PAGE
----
Visiting the European Parliament 

Visiting the European Parliament is a unique opportunity for citizens to learn how EU parliamentary democracy works and how the decisions taken by the European Parliament are relevant to their daily lives. Parliament offers visitor a wide range of possibilities to get acquainted with the work, history, functioning of the Institution and the European Union. The European Parliament welcomes large numbers of visitors across several locations, parliamentary visitor centres and museums.

The visitor’s offer of the EP is various and addressed to groups and individual visitors.

About half a million of people from the EU and beyond visit the Plenary chamber (Hemicycle) of the European Parliament in Brussels and Strasbourg every year. Many of these visitors come as part of a group (either invited by an MEP or on their own), but individual visitors numbers have been increasing in past years. Groups are welcomed by Parliament staff, who give a talk on the work and role of the European Parliament. The groups may meet with MEPs and can visit the Hemicycle. Individual visitors can visit the Hemicycle with an interactive multi-media guide in 24 languages, follow a plenary session or book a Hemicycle talk with one of the Parliament’s speakers.

The European Parliament believes that public access to its proceedings and premises should be easy, because it sees transparency as important to the exercise of democratic rights within the European Union. As the cost of travelling to Brussels and Strasbourg may be prohibitive for many EU citizens due to the long distances involved, in some cases, the Parliament helps to cover part of Members’ visitor group expenses.

Visiting the European Parliament  

Visitors coming to Brussels can also visit the Parlamentarium and the House of European History, which are outside the European Parliament premises and open during the weekend. The Parlamentarium also hosts a popular role-playing game for secondary school students, modelled on the workings of the European Parliament, in which participants play the part of an MEP negotiating legislation that will affect the day-to-day lives of people living in Europe.

In Strasbourg, an exhibition space known as Parlamentarium Simone Veil with a 360-degree cinema and interactive tools are part of the visit. The Strasbourg premises of Parliament also host the Euroscola student programme, which offers thousands of students between 16 to 18 years old the experience of being a Member of Parliament for a day.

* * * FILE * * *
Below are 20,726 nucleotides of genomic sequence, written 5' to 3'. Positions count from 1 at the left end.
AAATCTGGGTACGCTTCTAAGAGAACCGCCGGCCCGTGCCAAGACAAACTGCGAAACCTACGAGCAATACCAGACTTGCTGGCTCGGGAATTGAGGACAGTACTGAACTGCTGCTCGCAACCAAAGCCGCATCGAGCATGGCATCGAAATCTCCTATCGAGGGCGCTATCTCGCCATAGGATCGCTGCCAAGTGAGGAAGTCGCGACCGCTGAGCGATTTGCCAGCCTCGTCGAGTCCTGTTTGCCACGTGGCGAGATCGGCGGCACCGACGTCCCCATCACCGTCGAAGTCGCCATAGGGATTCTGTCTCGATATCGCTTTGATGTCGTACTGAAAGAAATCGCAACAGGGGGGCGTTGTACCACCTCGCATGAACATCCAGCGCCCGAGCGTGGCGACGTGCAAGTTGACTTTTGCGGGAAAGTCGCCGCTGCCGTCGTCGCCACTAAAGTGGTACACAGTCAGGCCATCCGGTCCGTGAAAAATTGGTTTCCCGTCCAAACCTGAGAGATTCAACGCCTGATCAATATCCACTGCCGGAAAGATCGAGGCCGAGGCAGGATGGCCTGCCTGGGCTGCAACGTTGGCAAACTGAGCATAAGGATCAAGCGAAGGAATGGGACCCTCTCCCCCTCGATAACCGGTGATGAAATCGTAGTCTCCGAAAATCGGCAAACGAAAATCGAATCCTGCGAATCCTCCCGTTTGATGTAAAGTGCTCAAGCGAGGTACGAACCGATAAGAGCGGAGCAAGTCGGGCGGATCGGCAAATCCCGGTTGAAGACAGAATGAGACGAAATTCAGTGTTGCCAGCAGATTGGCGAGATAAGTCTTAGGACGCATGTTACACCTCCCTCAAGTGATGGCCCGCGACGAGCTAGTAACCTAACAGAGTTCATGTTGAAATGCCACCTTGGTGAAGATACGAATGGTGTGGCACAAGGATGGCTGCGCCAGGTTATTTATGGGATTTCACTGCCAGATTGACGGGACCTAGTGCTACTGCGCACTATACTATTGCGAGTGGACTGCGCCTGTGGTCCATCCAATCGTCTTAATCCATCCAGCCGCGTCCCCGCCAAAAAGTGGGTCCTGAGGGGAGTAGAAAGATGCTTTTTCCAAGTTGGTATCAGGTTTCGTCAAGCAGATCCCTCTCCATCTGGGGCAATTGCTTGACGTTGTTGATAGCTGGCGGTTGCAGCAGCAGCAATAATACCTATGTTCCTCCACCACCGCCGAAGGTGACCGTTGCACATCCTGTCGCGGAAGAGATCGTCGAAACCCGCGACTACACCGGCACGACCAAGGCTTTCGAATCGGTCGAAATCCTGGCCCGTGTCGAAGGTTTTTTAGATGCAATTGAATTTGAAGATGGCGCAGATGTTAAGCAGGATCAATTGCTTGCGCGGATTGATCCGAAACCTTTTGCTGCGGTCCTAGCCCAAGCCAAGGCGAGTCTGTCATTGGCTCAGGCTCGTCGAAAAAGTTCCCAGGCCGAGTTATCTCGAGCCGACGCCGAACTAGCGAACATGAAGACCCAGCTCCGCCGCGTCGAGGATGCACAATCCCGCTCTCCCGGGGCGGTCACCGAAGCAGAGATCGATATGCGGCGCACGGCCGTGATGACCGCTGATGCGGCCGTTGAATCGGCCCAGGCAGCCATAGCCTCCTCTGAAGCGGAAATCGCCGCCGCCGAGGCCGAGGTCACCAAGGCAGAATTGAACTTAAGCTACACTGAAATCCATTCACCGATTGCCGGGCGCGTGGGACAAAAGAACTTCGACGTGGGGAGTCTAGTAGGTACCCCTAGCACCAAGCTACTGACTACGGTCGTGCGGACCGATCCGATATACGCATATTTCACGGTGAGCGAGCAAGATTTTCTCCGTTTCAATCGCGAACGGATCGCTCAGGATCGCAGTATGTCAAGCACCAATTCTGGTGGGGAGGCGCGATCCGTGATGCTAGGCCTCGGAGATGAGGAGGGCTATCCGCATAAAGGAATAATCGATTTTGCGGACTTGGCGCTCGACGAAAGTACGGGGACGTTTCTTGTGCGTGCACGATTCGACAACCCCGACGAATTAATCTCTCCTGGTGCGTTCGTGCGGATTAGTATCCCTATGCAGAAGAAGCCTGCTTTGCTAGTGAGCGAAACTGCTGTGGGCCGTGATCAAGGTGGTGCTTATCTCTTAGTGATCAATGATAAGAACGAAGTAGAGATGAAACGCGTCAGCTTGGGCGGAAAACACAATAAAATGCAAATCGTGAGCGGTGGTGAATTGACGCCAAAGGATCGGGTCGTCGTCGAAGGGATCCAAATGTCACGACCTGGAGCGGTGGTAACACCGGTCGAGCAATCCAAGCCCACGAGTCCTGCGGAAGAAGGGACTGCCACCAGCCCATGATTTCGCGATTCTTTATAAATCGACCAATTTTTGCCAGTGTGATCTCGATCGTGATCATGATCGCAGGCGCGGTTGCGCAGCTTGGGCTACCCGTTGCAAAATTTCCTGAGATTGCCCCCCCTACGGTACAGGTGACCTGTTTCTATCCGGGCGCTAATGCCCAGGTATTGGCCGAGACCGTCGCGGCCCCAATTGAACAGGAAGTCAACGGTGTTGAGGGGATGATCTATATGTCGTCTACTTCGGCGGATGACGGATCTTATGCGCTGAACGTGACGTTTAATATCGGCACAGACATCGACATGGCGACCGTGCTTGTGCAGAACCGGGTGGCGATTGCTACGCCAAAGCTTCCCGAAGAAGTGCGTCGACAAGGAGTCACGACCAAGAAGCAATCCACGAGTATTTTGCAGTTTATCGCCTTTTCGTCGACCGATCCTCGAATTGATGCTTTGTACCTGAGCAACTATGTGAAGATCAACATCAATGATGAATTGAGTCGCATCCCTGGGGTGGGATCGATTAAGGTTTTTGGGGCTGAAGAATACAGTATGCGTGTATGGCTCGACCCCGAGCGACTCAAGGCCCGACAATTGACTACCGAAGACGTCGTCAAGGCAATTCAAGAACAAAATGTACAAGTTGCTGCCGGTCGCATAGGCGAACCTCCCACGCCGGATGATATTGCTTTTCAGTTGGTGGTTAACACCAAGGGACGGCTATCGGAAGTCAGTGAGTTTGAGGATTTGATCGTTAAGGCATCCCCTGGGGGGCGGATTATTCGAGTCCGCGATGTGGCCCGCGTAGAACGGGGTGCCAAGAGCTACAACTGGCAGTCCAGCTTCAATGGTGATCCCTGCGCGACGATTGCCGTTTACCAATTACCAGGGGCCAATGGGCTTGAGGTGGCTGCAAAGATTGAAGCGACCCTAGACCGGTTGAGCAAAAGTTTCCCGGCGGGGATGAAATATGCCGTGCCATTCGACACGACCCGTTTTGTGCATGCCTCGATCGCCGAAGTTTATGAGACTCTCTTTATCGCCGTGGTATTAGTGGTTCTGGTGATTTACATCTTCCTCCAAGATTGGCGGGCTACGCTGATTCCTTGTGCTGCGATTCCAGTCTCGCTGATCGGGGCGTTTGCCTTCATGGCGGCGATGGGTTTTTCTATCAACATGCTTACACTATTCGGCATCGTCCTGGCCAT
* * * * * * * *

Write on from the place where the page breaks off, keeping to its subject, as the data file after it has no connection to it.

The European Parliament has opened smaller visitor centres in Member States to bring the Parliament closer to the citizens. It is planned to have a centre in each Member State. The aim of these Europa Experiences is to bring Europe where people are, offer them information and encourage citizens to get involved.

The visitors’ offer is not limited to physical visits. The European Parliament has increased its online/ digital offer and is now offering for example Online EP Talksonline European Youth Seminars and a new Digital Journey

During Online EP Talks visitors can deepen their knowledge about the power, role and activities of this institution with an online presentation and question and answer session adapted to the group’s interests. An Online EP Talk is available in one of the 24 official languages of the European Union.

Every year in early May Parliament celebrates Europe day with various activities in Strasbourg and Brussels organised by different Parliament’s services and political groups.

The Digital Journey is a set of new online experiences. It aims to empower citizens to meet, discover and experience Parliament, wherever they are. It consists of four new immersive and interactive web-based platforms, the Experience Parliament in 360° (EP360), MEP Virtual Reality Experience, Virtual Tour in the House of European History and a virtual role play game.